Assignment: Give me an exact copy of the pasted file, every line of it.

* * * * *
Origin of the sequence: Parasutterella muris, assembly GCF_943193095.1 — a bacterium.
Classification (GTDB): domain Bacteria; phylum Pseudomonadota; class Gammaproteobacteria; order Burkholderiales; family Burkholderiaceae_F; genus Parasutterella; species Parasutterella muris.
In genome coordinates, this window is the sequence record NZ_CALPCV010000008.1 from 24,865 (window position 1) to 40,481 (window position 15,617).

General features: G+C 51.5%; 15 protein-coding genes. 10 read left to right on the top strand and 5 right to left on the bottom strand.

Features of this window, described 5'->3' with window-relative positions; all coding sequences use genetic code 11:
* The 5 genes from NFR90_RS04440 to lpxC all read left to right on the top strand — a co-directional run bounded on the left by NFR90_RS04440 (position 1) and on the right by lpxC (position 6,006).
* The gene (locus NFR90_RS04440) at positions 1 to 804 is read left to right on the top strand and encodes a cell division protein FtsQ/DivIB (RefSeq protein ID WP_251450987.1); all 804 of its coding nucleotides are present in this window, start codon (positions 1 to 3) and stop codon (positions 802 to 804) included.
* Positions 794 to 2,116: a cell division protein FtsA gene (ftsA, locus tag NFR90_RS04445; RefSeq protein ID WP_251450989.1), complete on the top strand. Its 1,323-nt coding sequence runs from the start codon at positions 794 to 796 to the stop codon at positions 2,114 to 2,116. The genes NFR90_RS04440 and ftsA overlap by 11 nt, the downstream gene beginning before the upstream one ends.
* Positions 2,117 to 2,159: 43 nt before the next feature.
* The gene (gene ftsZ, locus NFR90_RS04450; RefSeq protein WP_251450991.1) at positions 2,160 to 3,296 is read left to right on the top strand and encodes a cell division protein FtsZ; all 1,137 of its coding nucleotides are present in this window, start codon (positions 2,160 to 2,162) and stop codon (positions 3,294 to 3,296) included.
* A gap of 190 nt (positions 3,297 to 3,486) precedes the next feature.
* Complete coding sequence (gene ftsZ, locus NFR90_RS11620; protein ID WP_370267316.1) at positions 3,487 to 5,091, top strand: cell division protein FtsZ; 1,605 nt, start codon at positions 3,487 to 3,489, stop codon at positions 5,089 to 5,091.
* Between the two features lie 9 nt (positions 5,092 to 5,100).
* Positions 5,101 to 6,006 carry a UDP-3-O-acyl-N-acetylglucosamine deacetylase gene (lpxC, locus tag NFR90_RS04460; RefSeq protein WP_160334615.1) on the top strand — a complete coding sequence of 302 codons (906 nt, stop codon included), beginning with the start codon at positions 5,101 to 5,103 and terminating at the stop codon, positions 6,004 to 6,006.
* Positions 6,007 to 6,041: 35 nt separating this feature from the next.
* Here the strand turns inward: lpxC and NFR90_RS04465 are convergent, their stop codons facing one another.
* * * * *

Origin of the sequence: Parasutterella muris, assembly GCF_943193095.1 — a bacterium.
Classification (GTDB): domain Bacteria; phylum Pseudomonadota; class Gammaproteobacteria; order Burkholderiales; family Burkholderiaceae_F; genus Parasutterella; species Parasutterella muris.
In genome coordinates, this window is the sequence record NZ_CALPCV010000008.1 from 24,865 (window position 1) to 40,481 (window position 15,617).

General features: G+C 51.5%; 15 protein-coding genes. 10 read left to right on the top strand and 5 right to left on the bottom strand.

Features of this window, described 5'->3' with window-relative positions; all coding sequences use genetic code 11:
* The 5 genes from NFR90_RS04440 to lpxC all read left to right on the top strand — a co-directional run bounded on the left by NFR90_RS04440 (position 1) and on the right by lpxC (position 6,006).
* The gene (locus NFR90_RS04440) at positions 1 to 804 is read left to right on the top strand and encodes a cell division protein FtsQ/DivIB (RefSeq protein ID WP_251450987.1); all 804 of its coding nucleotides are present in this window, start codon (positions 1 to 3) and stop codon (positions 802 to 804) included.
* Positions 794 to 2,116: a cell division protein FtsA gene (ftsA, locus tag NFR90_RS04445; RefSeq protein ID WP_251450989.1), complete on the top strand. Its 1,323-nt coding sequence runs from the start codon at positions 794 to 796 to the stop codon at positions 2,114 to 2,116. The genes NFR90_RS04440 and ftsA overlap by 11 nt, the downstream gene beginning before the upstream one ends.
* Positions 2,117 to 2,159: 43 nt before the next feature.
* The gene (gene ftsZ, locus NFR90_RS04450; RefSeq protein WP_251450991.1) at positions 2,160 to 3,296 is read left to right on the top strand and encodes a cell division protein FtsZ; all 1,137 of its coding nucleotides are present in this window, start codon (positions 2,160 to 2,162) and stop codon (positions 3,294 to 3,296) included.
* A gap of 190 nt (positions 3,297 to 3,486) precedes the next feature.
* Complete coding sequence (gene ftsZ, locus NFR90_RS11620; protein ID WP_370267316.1) at positions 3,487 to 5,091, top strand: cell division protein FtsZ; 1,605 nt, start codon at positions 3,487 to 3,489, stop codon at positions 5,089 to 5,091.
* Between the two features lie 9 nt (positions 5,092 to 5,100).
* Positions 5,101 to 6,006 carry a UDP-3-O-acyl-N-acetylglucosamine deacetylase gene (lpxC, locus tag NFR90_RS04460; RefSeq protein WP_160334615.1) on the top strand — a complete coding sequence of 302 codons (906 nt, stop codon included), beginning with the start codon at positions 5,101 to 5,103 and terminating at the stop codon, positions 6,004 to 6,006.
* Positions 6,007 to 6,041: 35 nt separating this feature from the next.
* Here the strand turns inward: lpxC and NFR90_RS04465 are convergent, their stop codons facing one another.